The first seed bank of Singapore that currently has a collection of 10,000 plant species, was officially launched on Saturday, July 13. This unique move was taken to protect the local and regional plants from being affected by climate change by storing and conserving the seeds.
Set up by the National Parks Board (NParks) in House 4, Singapore Botanic Gardens Seed Bank is a result of an effort to use the seeds for habitat restoration and species conservation projects in the Republic as well as in other regions.
This bank has a storage capacity of up to 25,000 plant species, which is about half the total number of species in the region. It will also support the research works into the optimisation of seed storage methods, especially those of tropical plants.
Located at the fringe of Singapore's Orchard Road shopping district, the 160-year-old Singapore Botanic Garden is one of three gardens and the only tropical garden listed by the UNESCO World Heritage Site.
The Minister for Social and Family Development and Second Minister for National Development Desmond Lee who attended the launch, said that since the world is facing the increased number of disease, natural disasters and climate change, "the natural dispersal mechanisms of seeds may not be enough."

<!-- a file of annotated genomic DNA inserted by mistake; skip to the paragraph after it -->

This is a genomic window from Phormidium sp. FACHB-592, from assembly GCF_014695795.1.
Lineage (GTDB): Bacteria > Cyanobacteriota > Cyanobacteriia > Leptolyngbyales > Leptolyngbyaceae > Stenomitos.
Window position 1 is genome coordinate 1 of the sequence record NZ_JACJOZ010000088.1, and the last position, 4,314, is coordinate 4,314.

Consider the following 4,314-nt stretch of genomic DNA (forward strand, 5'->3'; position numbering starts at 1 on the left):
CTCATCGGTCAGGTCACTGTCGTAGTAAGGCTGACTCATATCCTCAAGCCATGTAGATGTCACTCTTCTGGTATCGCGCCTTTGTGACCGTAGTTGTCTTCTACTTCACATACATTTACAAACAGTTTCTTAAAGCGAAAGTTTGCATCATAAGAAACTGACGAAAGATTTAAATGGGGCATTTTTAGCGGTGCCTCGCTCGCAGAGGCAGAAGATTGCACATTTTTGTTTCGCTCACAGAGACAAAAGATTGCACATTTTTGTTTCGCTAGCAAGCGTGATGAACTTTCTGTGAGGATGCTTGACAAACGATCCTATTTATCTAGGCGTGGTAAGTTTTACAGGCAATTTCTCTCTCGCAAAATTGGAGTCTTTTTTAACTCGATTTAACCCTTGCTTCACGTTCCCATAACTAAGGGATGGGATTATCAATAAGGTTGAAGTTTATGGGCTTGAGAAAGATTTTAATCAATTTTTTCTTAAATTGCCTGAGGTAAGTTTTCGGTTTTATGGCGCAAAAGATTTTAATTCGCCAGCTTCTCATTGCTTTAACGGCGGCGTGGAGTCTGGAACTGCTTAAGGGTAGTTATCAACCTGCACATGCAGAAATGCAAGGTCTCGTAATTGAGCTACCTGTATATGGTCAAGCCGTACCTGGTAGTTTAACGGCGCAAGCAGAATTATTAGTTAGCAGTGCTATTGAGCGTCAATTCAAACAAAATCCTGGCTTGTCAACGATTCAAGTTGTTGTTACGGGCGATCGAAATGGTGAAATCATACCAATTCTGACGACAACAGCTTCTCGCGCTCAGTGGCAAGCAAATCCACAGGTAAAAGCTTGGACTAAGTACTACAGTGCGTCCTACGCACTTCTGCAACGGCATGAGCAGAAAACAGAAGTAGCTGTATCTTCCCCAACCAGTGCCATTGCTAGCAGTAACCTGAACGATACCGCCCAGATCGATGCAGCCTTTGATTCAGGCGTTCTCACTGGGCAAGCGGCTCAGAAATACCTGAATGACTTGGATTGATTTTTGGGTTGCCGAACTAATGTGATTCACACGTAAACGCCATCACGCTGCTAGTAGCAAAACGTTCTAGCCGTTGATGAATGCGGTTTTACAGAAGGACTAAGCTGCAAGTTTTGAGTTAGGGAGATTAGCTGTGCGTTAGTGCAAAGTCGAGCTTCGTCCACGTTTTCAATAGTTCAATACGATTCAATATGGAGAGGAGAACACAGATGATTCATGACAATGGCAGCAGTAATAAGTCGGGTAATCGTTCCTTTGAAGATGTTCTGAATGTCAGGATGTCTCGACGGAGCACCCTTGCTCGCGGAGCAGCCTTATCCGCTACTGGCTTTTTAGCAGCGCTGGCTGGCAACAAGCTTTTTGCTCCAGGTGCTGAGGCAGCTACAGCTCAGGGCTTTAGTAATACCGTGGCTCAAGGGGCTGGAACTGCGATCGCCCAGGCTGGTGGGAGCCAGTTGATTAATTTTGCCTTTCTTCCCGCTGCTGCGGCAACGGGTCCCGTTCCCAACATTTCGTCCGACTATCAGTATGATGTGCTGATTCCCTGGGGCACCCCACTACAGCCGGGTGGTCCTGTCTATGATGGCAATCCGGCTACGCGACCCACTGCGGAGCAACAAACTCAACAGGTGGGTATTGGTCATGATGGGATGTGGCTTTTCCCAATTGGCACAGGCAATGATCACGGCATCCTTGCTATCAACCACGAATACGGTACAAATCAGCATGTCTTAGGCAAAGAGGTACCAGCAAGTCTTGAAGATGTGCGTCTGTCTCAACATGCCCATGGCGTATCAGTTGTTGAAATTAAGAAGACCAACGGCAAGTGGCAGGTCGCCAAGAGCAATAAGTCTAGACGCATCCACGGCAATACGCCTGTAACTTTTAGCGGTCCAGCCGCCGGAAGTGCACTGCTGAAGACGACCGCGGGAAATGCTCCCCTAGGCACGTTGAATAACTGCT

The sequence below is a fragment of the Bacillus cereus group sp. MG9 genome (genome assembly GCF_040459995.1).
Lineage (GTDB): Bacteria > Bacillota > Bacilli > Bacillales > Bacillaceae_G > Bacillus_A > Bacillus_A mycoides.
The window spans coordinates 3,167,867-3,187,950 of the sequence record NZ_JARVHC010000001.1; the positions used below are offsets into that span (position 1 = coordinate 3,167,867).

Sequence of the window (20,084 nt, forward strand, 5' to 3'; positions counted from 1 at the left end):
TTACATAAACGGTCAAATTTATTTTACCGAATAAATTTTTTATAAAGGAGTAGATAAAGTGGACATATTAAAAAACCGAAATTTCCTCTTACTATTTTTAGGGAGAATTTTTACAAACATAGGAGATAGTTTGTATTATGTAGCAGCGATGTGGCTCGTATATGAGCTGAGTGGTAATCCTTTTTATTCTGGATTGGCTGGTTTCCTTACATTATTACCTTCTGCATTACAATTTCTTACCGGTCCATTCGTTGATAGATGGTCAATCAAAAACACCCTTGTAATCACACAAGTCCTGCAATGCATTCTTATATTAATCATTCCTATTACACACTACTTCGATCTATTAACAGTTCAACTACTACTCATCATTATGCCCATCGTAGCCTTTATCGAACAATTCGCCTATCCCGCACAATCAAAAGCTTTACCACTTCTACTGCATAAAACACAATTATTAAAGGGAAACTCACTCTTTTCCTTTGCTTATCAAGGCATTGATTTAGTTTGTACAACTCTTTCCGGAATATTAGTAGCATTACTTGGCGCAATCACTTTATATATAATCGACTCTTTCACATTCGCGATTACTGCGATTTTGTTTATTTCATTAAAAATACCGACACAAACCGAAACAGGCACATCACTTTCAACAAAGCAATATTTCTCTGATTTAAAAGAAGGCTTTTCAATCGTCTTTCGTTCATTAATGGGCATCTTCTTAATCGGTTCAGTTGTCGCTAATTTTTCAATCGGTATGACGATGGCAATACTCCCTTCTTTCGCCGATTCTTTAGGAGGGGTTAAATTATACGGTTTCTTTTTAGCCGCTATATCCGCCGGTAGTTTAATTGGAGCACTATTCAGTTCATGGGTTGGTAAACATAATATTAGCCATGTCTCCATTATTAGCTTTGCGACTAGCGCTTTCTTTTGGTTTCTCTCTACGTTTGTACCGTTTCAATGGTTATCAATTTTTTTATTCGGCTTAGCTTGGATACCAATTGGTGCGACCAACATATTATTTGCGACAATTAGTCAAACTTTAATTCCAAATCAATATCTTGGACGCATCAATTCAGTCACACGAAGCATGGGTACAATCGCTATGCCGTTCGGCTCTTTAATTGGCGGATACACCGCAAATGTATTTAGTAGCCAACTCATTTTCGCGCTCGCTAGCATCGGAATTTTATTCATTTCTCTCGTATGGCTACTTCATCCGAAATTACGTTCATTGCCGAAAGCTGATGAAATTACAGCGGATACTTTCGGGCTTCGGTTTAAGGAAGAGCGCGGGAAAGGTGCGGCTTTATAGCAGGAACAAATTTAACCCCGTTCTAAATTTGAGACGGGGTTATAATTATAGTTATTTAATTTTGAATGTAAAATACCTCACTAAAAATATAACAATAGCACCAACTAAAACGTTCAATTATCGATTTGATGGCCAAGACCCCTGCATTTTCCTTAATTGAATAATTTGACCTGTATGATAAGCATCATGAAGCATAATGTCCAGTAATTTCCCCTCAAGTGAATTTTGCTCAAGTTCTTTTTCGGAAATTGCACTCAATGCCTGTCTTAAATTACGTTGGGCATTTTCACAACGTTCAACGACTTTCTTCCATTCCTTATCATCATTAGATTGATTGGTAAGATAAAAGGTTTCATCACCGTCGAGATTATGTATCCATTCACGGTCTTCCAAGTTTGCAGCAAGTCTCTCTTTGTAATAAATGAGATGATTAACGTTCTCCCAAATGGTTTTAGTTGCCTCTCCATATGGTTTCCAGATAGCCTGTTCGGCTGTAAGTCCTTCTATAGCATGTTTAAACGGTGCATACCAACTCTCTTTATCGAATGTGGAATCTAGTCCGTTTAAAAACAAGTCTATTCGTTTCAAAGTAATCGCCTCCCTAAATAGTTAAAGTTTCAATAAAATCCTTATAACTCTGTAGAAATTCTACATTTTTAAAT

He also appreciated NParks for taking a step to create a seed bank as a form of insurance against such threats. Desmond Lee further said that it has now enhanced the role of a garden in botanical conservation, research and education.
It should be noted that this seed bank has a seed biology lab, which includes a room for the seed processing and storage freezers. In that lab, the researchers will conduct studies on various methods to keep seeds collected from tropical plants.
This bank will also include guided tours and conduct public talks to enlighten people about the value and conservation of these seeds.
More than 1.17 million was raised to initiate the research and development of this bank and now the focus is to raise another $5 million over the next 10 years for conservation as well as research and educational purpose.